Slavery abolition required resistance, risk, and experimentation. Black people plotted, rebelled, ran away. Built an underground railroad. Marooned. Abolitionists wrote and orated against the “peculiar institution.” Allies funded campaigns, passed legislation, and changed the Constitution. Of course, people at the time felt a range of anxieties about abolition. Slave owners worried about their plantations and the profits that the labor camps wrought. White overseers feared joblessness. Both feared the loss of superiority. Some Black people had reservations about how they’d sustain themselves without the steady, yet violent, income from their owners. Police abolition triggers similar anxieties today—moral, economic, and otherwise.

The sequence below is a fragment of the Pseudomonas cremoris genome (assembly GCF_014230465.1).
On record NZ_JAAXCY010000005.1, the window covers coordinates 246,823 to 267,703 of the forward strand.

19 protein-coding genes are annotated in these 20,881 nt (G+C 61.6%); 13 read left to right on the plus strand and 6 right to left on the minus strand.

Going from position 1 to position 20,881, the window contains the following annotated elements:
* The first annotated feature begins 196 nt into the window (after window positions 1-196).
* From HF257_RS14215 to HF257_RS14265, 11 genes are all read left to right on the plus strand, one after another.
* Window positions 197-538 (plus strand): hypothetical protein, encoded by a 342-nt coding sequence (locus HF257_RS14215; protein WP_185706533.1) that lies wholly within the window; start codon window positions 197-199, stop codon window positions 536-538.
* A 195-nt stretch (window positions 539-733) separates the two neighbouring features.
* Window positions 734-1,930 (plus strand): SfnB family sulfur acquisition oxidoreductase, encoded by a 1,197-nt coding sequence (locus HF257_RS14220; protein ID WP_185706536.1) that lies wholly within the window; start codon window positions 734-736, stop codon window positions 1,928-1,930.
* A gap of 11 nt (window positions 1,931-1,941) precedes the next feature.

But if abolitionists had waited to convince every single person that freedom was worth the pursuit, Black people might still be on plantations. Slavery’s violence and repression was riskier than Black people’s plans, imagination, and will to be free. So they held the uncertainty in their bellies and started planning. Some started running. Rather than waiting for comforting answers to every potential harm ahead of us, let’s plan. Run. Dream. Experiment. And continue to organize, imagine, and transform this society toward freedom and justice without police and violence.
Copyright © 2021 by Derecka Purnell. All rights reserved. No part of this excerpt may be reproduced or reprinted without permission in writing from the publisher.